A man clothed in sorrow
It cannot be denied
carrying his cross
to calvary.

A man of grief
Bearing the burden of sin
Is raised on high
Outside of Jerusalem.

Nature tuned to His suffering
The sun shrank its light, 
The earth trembled under it, 
The very stones cleaved in sunder.

       The face of Heaven  blackened, 
The noon-day sun eclipsed,
As that cry of triumph rang
It is finished.

Holy Week is indeed a week of contemplation, deep contemplation as we try to experience within our own very being something of the aloneness and abandonment, the agony and anguish, the struggle and surrender, the obedience and offering, the prayer and patience, the terror and torment of our dear Lord in the context of His last week in Jerusalem.

Traditionally this day is known as the “day of questions”. Yesterday was the day of cleansing, when Our Lord manifested that the Temple was essentially a place of prayer, not for social and business interaction. And to-morrow is known as “Spy Wednesday” when Judas arranged with the Chief Priests at an opportune time to betray His Master.

Now to this day 
By what authority do you teach?
The priests and elders ask.
I shall tell you Jesus says,
If you answer a question for me,
The baptism of John
From heaven or men?
How do we reply?
They murmured amongst themselves.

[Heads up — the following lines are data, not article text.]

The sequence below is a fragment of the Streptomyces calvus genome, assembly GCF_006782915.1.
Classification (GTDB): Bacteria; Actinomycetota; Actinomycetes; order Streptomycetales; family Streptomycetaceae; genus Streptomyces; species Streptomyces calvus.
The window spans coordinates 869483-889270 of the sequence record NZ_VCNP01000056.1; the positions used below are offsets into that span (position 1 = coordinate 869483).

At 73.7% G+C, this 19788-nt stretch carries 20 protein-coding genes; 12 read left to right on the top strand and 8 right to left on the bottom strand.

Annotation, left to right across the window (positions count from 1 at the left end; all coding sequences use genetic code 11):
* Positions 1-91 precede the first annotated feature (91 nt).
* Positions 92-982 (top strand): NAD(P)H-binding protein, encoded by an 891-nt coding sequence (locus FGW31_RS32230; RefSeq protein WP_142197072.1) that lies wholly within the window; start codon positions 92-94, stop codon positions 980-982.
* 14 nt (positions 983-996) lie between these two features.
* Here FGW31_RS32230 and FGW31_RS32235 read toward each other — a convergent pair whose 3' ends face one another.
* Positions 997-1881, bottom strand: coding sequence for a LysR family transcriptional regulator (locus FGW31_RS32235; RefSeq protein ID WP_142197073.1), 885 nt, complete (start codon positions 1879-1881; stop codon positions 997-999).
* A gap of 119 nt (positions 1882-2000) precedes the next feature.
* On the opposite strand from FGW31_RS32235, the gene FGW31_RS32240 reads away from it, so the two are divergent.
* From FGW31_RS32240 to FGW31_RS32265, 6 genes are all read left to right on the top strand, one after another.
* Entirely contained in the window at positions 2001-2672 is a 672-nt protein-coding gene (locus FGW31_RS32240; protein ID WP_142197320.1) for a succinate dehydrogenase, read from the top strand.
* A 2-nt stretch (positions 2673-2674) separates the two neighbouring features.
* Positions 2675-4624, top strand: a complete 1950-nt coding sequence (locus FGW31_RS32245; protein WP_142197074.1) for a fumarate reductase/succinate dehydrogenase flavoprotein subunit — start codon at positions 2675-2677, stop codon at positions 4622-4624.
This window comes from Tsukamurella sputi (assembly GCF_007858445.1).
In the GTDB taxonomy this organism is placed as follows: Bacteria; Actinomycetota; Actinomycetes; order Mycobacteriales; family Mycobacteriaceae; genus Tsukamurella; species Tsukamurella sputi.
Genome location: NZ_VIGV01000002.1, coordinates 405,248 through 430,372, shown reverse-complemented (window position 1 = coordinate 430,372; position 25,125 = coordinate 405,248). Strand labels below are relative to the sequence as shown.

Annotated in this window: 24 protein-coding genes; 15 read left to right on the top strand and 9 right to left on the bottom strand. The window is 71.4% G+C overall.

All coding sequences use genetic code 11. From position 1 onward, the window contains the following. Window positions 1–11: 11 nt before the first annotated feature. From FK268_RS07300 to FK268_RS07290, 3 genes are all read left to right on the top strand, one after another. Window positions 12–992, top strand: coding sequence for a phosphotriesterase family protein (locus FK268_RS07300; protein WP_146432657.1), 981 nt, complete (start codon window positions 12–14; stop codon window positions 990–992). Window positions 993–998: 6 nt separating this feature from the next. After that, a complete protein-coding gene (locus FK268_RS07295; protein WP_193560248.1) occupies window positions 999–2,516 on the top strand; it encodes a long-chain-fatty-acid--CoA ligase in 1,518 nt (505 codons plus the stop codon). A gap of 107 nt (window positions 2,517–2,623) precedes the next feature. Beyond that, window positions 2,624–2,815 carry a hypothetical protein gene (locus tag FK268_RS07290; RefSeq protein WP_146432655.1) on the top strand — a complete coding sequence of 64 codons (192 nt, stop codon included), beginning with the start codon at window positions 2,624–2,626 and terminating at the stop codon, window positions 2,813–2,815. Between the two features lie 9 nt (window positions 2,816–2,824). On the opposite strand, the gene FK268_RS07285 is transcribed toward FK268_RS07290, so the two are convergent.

He really has us cornered.
If we say of men
The people will rise against us;
But if we say “from God”
This Christ will say,
Why did you not believe John.
So they took the easy way out –
We do not know, they replied.

Our Lord still speaks the same and other questions to us from His cross. 
In the mediæval church during Holy Week the Passion would be presented dramatically. In this play the Cross spoke directly to the audience. This was not dissimilar to Lancelot Andrewes’ direction in his Passion sermons of the late 16th and early 17th centuries that we should view the cross until it pierces us with its meaning. 

Look at me, I beg you, with all of your understanding, 
be not hard-hearted, for this reason: 
I was killed for the sake of your soul, 
cheated and betrayed by Judas’ treason, harshly treated, scourged with whips. 
The Jews threatened me, they grimaced, they laughed, they scorned me, condemned me to death, as you can see.
But now I beg you,
Search your soul and discover your sins that caused my death too – 
loyalty to another authority, thirst for power, craving for recognition,                                                                                               holding on to past injuries and I could go on.

I  wore a crown of sharp thorns on my head, 
So pained, so bruised, so sad, so bloodied. 
My body struck with blows and beatings 
My sore feet and hands bore the thick nails;
Thus naked I am nailed, for your sake o man. 
I beg you to strip yourself of all vanity, pride and greed
So that my death is not in vain.

Can’t you see that my outstretched arms say, 
I love you.
Can’t you love me in return? 
Why do you turn away? 
Wait! Turn back! 
Remember my tender heart is broken for you, 
My veins forced to crack with pain, tugged to and fro and wrapped in woe. 
Never was a man treated with such cruelty, like a lamb to the sacrifice.
Truly, freely shedding my blood for you. 
What more could I suffer than I have done, O man for you?
Come! Welcome gleefully my death
And let my death give you life.

 My version of  “Wofully Araide” William Cornysh, jnr. 14thC.

Marianne Dorman

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